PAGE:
But not everyone is so happy. According to a recent report from Mintel, a market research company, only a third of consumers would be comfortable with a cashless society. There are about two million people in Britain without a bank account, according to the Financial Inclusion Centre. Such individuals cannot access the cheaper costs that come with direct debits or online shopping and as a result on average pay an extra £1,300 a year.
In India, according to a report from the World Bank, as much as 97 per cent of transactions involve cash, a factor that could account for the pushback that greeted the demonetisation.
There are, of course, certain jobs that rely heavily on cash. Any sector where tipping is a common practice will find its economics changed by the use of purely electronic payments, where it can be hard to ensure the gratuity goes to the right person.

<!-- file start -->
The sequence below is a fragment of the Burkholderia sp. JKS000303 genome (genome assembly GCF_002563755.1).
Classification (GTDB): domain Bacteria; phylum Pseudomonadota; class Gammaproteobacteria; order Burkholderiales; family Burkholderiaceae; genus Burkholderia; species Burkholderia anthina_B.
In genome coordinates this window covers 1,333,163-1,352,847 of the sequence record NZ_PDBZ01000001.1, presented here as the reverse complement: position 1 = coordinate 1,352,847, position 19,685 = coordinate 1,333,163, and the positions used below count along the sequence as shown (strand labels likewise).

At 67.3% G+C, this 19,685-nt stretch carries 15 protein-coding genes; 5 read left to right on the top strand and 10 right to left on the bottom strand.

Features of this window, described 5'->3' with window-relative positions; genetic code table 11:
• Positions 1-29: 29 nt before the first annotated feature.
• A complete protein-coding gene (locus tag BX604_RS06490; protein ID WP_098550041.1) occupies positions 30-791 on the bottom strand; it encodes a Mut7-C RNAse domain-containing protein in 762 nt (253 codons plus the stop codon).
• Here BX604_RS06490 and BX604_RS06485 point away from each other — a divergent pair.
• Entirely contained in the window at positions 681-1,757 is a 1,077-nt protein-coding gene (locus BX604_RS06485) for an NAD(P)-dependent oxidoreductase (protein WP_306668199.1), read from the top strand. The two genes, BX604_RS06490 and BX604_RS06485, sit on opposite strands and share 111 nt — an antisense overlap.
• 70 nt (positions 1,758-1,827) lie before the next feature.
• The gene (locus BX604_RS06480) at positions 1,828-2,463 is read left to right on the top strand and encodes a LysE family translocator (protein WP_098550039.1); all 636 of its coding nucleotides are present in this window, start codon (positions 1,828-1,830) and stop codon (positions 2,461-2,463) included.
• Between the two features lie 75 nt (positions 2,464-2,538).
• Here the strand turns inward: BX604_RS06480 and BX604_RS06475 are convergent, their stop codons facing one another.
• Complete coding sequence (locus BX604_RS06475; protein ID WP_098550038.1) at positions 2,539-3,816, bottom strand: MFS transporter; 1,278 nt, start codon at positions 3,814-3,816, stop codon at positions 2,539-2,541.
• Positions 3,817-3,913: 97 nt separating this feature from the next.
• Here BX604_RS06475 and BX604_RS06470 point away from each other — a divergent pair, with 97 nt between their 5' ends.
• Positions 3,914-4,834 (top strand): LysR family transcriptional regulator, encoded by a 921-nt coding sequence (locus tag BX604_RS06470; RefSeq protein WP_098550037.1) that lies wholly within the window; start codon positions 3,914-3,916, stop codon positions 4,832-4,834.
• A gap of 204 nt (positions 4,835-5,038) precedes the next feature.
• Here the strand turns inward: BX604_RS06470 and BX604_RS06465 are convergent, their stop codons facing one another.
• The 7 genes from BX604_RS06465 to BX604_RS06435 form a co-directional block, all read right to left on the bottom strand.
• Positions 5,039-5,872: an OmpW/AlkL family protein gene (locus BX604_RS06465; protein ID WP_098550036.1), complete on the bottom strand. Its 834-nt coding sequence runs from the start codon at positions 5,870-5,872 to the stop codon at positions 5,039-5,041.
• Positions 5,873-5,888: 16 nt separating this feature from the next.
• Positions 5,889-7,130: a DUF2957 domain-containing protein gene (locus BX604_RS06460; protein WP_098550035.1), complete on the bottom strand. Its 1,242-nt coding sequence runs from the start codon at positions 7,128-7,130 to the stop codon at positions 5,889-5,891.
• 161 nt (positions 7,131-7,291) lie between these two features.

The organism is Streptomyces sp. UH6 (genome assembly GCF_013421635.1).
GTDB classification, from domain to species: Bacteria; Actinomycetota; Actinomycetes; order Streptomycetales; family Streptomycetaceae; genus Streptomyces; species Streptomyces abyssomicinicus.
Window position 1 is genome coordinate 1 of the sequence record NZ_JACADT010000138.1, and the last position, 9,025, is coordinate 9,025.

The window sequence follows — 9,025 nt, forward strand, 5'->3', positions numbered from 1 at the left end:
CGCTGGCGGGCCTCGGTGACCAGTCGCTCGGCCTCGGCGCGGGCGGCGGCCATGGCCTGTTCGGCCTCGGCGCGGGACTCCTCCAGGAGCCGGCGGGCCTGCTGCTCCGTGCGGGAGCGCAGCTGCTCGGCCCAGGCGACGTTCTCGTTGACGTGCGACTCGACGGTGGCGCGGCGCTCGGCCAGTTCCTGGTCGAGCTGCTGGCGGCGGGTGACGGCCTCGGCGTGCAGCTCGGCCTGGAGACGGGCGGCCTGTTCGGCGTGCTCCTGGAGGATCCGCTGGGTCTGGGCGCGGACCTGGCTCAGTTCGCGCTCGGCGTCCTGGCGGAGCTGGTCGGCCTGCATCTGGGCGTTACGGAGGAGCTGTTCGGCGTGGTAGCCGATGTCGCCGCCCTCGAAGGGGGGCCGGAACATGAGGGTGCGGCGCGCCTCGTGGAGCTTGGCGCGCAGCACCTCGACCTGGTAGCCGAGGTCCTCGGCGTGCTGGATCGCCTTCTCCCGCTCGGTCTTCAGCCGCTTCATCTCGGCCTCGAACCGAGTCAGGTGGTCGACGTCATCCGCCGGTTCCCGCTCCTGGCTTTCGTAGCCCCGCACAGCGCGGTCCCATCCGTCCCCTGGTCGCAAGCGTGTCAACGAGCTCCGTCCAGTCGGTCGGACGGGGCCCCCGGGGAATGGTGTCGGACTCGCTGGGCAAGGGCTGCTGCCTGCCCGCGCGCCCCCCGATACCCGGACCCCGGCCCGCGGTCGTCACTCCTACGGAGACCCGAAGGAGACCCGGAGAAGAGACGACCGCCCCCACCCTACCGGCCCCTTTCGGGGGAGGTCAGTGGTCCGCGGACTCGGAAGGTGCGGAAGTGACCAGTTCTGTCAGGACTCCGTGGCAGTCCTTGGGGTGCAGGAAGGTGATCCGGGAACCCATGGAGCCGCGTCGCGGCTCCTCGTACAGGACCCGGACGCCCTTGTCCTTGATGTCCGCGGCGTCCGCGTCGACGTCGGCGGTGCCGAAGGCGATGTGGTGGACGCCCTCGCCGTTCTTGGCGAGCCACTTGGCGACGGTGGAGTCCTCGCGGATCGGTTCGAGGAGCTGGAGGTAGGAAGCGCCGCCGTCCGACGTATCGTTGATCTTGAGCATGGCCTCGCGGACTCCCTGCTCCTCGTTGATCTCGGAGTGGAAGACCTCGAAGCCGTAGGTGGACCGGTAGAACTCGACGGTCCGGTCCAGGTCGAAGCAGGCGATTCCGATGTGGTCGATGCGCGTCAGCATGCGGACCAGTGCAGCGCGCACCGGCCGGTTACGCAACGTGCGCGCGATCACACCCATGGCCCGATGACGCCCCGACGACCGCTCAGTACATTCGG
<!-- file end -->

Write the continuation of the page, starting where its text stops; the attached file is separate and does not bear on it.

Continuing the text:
More alarmingly for some, reliance on electronic payments brings a lack of privacy, both for good or for ill, and a potentially dangerous reliance on technology which has, after all, been known to go wrong. Lose your wallet to a thief and you lose your cash, but lose your password to a cyber criminal and you might lose your life savings.
But does the absence of a bank account and the decline of cash always mean the poorer half of society misses out? Not necessarily. Look at the rise and rise of the mobile payments industry. M-Pesa, a mobile phone money transfer service, has revolutionised payments in countries such as Kenya and Tanzania. Services such as Pingit and Paym in the UK are side-stepping not only cash, but plastic as well.
“The cashless revolution has three interconnected elements – e-commerce, digital cash and smartphones,” says Simon Black, chief executive at PPRO, an electronic money specialist.
This is a massive change in behaviour that we’re going through; there will be bumps along the way